Yoga Bandhas – How to Learn the Bandhas

Taking for granted that one has already practised purakas and rechakas of ten and twenty seconds respectively, for a month or so, one should, on the first day, introduce holding of breath in the last round, for ten seconds. After completing the puraka, both the nostrils should be closed, the right one with the thumb, and the left one with the last two fingers. The head should be lowered down in the front, and the chin set against the jugular notch below the throat. This technique is known as “jalandhara-bandha.” It should beaccom”panied by two other bandhas called respectively “mulabandha”. and “uddiyana-bandha”. The former involves contraction of the anus, the latter, contraction of the pelvis (lower abdomen). These three bandhas are supposed to have a special significance. After holding the breath for ten seconds after the putaka through the left nostril, the head may be taken to its normal erect position, the muscles of the anus and pelvis are relased, and then rechaka and the next puraka are made through the right nostril. Another kumbhaka is then made, which is followed by rechaka through the left nostril. The number of rounds involving kwnbhakas may be increased by two per week,so that within five to six weeks all the ten rounds would include holding of breath. After practising twenty kumbhakas (of ten seconds duration each) every day for about a month, the duration of each kumbhaka may be slowly increased to fifteen seconds.This would be achieved in about a month and a half, and may be practised regularly for nearly a month. Then the time may be progressively increased to twenty seconds.

Another sitting may be added at this stage. In the beginning the dose of ten rounds (i.e. twenty kumbhakas of twenty seconds each) may be split up into two doing ten kumbhakas in the morning and ten in the evening. The number at both sittings may be increased by one every week, so that after five weeks one will be doing forty klllnbhakas per day, twenty in the morning and twenty in the evening. The maximum dose of kumbhaka that an advanced student of yoga is expected to practise every day, as mentioned in Hathayoga-Pradipika , is eighty kumbhakas per sitting, with four sittings in a day. One should thus practise Pranayama in the morning, evening, and at midday and midnight. The maximum duration of kwnbhaka in each round is traditionally expected to be sixty four matras. The definition of a matra seems to vary in different traditional texts. For example, in the Yogatatvopanishad it is said that a matras is the period required for taking the hand round the knee neither hastily nor slowly, and making a sound by sliding the middle finger downward from the apex of the thumb. This means nearly thirty six matras in one minute. A matra is defined in the Markandeya Purana as the time required for winking of the eyelids, or for uttering a syllable. This may mean about one hundred matras per minute. The Brihadyogi-yajnyavalkya Smriti speaks of a matra as the time required for making a sound thrice by the middle finger and thumb, or for moving the hand once around the knee and the thigh. This is rather vague. Brahma. nanda, the commentator of Hathayoga-Pradipika mentions several meanings of the word “matra”.We need not go into the details of these meanings.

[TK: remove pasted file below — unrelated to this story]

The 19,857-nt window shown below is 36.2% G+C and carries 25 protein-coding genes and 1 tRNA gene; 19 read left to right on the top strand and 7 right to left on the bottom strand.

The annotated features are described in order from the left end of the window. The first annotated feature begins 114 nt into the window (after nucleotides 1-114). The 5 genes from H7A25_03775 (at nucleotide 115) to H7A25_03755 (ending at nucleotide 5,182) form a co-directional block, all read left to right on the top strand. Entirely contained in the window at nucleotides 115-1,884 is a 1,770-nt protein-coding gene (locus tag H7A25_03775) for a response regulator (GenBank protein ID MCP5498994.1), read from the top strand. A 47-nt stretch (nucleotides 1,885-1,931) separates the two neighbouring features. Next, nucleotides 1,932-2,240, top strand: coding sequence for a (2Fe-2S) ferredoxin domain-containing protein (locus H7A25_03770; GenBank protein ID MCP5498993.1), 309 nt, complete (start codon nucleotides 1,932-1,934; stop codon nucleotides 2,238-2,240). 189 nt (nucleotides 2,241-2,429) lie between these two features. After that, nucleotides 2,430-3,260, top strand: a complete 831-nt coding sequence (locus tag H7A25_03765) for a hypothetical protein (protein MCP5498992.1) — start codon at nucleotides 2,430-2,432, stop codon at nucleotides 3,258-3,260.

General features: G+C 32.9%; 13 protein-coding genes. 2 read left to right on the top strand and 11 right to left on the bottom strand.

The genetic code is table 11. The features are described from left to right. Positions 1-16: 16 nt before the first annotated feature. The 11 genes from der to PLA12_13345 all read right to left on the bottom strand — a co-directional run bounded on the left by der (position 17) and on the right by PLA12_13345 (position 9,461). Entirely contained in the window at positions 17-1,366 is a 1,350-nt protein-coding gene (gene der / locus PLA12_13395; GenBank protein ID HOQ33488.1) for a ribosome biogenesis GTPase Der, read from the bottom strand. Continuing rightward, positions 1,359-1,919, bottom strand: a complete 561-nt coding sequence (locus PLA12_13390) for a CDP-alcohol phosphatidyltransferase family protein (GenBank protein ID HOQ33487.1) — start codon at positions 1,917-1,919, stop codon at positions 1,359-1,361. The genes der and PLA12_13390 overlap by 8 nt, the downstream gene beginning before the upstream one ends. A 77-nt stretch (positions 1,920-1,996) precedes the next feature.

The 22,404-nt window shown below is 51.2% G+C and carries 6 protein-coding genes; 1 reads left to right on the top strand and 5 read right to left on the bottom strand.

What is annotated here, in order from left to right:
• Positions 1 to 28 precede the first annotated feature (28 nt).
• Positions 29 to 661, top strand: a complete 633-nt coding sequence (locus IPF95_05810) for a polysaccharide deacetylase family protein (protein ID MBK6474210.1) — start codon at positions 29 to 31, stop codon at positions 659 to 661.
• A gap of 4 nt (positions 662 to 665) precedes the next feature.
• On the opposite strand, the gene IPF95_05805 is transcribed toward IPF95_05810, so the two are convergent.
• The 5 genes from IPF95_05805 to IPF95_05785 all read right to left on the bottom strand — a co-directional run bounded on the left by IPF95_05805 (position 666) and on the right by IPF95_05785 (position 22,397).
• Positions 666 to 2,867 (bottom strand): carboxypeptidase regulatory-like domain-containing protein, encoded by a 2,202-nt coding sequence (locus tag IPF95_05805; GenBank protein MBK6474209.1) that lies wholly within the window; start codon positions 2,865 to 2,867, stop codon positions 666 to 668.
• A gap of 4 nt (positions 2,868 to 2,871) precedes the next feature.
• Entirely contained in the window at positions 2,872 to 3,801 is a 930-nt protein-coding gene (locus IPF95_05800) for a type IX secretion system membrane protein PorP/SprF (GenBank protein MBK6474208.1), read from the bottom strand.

It seems reasonable to assume that sixty four matras are equal to nearly forty eight seconds.A kwnbhaka of this duration may be described as of the “highest type”. A duration of twent four seconds would make a kumbhaka of the “medium type”, while a kwnbhaka lasting only twelve seconds may be called the one of a “low type”. It is supposed that a kwnbhaka of the low type causes profuse perspiration of the body, the one of a “medium type,” cause tremors in the body, while that of the “highest” type may cause the body to be raised from the ground. The highest type of kwnbhaka must however, be developed with due care and caution: preferably under the guidance of a person .who has himself mastered it. The author of the Hathayoga-Pradipika (II, 15-16) does well to warn the student of yoga against the ill effects of an improper practice or Pranayama. He has rightly compare breath control with the process of taming a lion or an elephant, emphasizing the need for exercising caution and care.